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I'm trying to understand std::is_convertible in C++11. According to cppreference.com, std::is_convertible<T,U>::value should evaluate to 1 iff "If an imaginary rvalue of type T can be used in the return statement of a function returning U". The wording says nothing about where that function might be declared, though. What should one expect when the copy constructor of U is private? What should one expect when T is an lvalue reference?

E.g., consider this code:

#include <iostream>
#include <type_traits>
struct Fact_A;
struct A {
    friend struct Fact_A;
    A() = default;
    A(A&&) = delete;
private:
    A(const A&) = default;
};
struct Ref_A {
    A* _ptr;
    Ref_A(A* ptr) : _ptr(ptr) {}
    operator A& () { return *_ptr; }
};
struct Fact_A {
    static A* make_A(const A& a) { return new A(a); }
    static A f(A* a_ptr) { return Ref_A(a_ptr); }
    //static A g(A&& a) { return std::move(a); }
};
int main() {
    A a1;
    A* a2_ptr = Fact_A::make_A(a1);
    (void)a2_ptr;
    std::cout << std::is_convertible< Ref_A, A >::value << "\n"  // => 0
              << std::is_convertible< Ref_A, A& >::value << "\n" // => 1
              << std::is_convertible< A&, A >::value << "\n";    // => 0
}

I'm using gcc-4.8.2 or clang-3.4 (no difference in output), and I compile with:

{g++|clang++} -std=c++11 -Wall -Wextra eg.cpp -o eg

Here, std::is_convertible< Ref_A, A > reports 0. However, you can see that Fact_A::f returns an object of type A, and an rvalue of type Ref_A is used in its return statement. The problem is that the copy constructor of A is private, so that function cannot be placed anywhere else. Is the current behaviour correct with respect to the standard?

Second question. If I remove private, the output turns into 1 1 1. What does the last 1 mean? What is an "rvalue of type A&"? Is that an rvalue reference? Because you might notice I explicitly deleted the move constructor of A. As a result of this, I cannot declare Fact_A::g. But still, std::is_convertible< A&, A > reports 1.

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1 Answer 1

up vote 6 down vote accepted

is_convertible is defined as follows in [meta.rel]/4 from n3485:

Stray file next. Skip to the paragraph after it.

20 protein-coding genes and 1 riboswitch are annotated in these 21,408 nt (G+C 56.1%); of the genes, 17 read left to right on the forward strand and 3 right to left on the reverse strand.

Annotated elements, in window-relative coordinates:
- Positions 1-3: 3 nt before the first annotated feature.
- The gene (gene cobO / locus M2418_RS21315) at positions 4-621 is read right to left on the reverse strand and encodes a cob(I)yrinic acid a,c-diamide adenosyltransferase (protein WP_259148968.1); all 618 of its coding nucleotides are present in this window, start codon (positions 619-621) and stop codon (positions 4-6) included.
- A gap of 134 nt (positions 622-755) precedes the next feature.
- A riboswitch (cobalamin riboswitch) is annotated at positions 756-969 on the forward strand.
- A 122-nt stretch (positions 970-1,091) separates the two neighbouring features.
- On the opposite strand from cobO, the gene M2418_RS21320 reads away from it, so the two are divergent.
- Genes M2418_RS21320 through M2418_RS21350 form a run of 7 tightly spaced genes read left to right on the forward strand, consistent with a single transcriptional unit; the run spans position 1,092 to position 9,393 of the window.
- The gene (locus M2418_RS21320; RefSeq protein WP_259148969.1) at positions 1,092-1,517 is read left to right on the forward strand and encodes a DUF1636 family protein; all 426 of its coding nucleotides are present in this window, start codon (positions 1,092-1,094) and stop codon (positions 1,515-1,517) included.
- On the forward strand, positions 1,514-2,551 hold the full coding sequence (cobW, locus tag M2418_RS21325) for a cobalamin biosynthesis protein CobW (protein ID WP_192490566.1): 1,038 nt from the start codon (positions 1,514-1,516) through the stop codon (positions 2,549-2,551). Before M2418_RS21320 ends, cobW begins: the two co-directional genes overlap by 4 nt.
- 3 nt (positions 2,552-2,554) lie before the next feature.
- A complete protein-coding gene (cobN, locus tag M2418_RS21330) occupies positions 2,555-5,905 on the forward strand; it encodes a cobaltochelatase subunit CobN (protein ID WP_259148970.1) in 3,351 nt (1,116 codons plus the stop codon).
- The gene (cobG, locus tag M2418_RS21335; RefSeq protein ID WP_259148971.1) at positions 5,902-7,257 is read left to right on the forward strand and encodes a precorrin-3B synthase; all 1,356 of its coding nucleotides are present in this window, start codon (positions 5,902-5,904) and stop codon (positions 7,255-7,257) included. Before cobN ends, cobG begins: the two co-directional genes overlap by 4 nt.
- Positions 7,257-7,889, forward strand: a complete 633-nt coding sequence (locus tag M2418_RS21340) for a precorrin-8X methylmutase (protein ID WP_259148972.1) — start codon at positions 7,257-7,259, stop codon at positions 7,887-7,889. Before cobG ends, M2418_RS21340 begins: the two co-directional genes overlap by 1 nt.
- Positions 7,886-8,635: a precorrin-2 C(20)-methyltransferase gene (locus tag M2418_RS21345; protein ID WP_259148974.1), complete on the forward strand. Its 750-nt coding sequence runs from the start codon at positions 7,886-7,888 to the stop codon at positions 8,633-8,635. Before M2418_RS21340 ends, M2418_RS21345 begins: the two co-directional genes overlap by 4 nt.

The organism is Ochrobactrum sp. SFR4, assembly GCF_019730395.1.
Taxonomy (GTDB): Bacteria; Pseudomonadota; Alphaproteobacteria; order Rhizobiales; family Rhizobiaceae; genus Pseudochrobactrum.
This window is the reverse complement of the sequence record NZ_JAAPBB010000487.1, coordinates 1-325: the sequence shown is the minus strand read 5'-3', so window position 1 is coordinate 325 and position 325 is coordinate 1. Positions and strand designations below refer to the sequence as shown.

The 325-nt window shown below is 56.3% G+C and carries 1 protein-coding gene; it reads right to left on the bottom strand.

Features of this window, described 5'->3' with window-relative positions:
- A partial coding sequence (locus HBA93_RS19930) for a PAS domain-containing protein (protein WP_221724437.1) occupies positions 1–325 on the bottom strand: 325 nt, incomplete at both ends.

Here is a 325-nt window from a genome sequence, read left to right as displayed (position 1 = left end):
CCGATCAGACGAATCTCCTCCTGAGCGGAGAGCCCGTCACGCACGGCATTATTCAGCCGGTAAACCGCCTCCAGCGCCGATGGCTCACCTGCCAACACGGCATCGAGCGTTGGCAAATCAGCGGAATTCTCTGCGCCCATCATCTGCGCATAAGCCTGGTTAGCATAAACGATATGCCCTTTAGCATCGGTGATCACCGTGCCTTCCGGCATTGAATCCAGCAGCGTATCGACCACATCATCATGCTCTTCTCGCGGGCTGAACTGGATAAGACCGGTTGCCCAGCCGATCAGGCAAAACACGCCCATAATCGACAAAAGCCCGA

Given the following function prototype:

template <class T> typename
add_rvalue_reference<T>::type create();

the predicate condition for a template specialization is_convertible<From, To> shall be satisfied if and only if the return expression in the following code would be well-formed, including any implicit conversions to the return type of the function:

To test() {
    return create<From>();
}

and here, you need a movable/copyable To: The return-statement applies an implicit conversion, and this requires an accessible copy/move constructor if To is a class type (T& is not a class type).

Compare to [conv]/3

An expression e can be implicitly converted to a type T if and only if the declaration T t=e; is well-formed, for some invented temporary variable t.


If From is T&, you get something like

To test() {
    return create<T&>();
}

which, similar to std::declval, is an lvalue: The expression create<T&>() is/yields an lvalue, since T& && (via add_rvalue_reference) is collapsed to T&.

share|improve this answer
    
Thanks for the reference. In addition to what you said, there is more text directly below the draft part you quoted, which specifically mentions context issues. I'll accept this. I guess what remains is a lingering question of whether the standard is doing the right thing. What I don't like is that, is_convertible seems unnecessarily tied to the constructor accessibility of To, which has nothing to do with From, or the relation between From and To. I can imagine situations where I really want to know if the conversion can be done in a context of my choosing... –  Matei David Apr 11 at 16:01
1  
@MateiDavid is_convertible tries to simulate the definition of implicitly convertible, which I find a bit unintuitive. That definition itself requires an accessible copy/move constructor. Maybe in your context, is_constructible makes more sense. –  dyp Apr 11 at 16:34

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